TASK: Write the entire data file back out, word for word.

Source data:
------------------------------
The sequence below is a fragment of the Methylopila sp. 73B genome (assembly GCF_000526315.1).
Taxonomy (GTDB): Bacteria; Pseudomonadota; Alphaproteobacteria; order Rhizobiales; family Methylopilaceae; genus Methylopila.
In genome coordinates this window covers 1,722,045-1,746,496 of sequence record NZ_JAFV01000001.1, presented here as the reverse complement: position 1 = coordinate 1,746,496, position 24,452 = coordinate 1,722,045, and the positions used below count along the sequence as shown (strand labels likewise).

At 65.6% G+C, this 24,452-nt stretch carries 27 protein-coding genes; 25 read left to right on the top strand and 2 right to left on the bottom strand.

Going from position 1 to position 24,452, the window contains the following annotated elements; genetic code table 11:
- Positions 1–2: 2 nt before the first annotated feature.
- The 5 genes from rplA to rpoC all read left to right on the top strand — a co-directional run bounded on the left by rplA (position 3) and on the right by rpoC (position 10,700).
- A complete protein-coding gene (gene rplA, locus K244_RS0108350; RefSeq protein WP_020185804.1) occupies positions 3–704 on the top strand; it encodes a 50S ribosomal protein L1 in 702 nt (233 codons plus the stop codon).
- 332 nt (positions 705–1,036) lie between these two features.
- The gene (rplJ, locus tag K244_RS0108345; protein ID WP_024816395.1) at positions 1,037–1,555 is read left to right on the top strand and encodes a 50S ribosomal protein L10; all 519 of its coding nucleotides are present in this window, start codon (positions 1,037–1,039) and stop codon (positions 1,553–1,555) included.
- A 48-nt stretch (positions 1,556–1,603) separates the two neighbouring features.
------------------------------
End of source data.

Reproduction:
The sequence below is a fragment of the Methylopila sp. 73B genome (assembly GCF_000526315.1).
Taxonomy (GTDB): Bacteria; Pseudomonadota; Alphaproteobacteria; order Rhizobiales; family Methylopilaceae; genus Methylopila.
In genome coordinates this window covers 1,722,045-1,746,496 of sequence record NZ_JAFV01000001.1, presented here as the reverse complement: position 1 = coordinate 1,746,496, position 24,452 = coordinate 1,722,045, and the positions used below count along the sequence as shown (strand labels likewise).

At 65.6% G+C, this 24,452-nt stretch carries 27 protein-coding genes; 25 read left to right on the top strand and 2 right to left on the bottom strand.

Going from position 1 to position 24,452, the window contains the following annotated elements; genetic code table 11:
- Positions 1–2: 2 nt before the first annotated feature.
- The 5 genes from rplA to rpoC all read left to right on the top strand — a co-directional run bounded on the left by rplA (position 3) and on the right by rpoC (position 10,700).
- A complete protein-coding gene (gene rplA, locus K244_RS0108350; RefSeq protein WP_020185804.1) occupies positions 3–704 on the top strand; it encodes a 50S ribosomal protein L1 in 702 nt (233 codons plus the stop codon).
- 332 nt (positions 705–1,036) lie between these two features.
- The gene (rplJ, locus tag K244_RS0108345; protein ID WP_024816395.1) at positions 1,037–1,555 is read left to right on the top strand and encodes a 50S ribosomal protein L10; all 519 of its coding nucleotides are present in this window, start codon (positions 1,037–1,039) and stop codon (positions 1,553–1,555) included.
- A 48-nt stretch (positions 1,556–1,603) separates the two neighbouring features.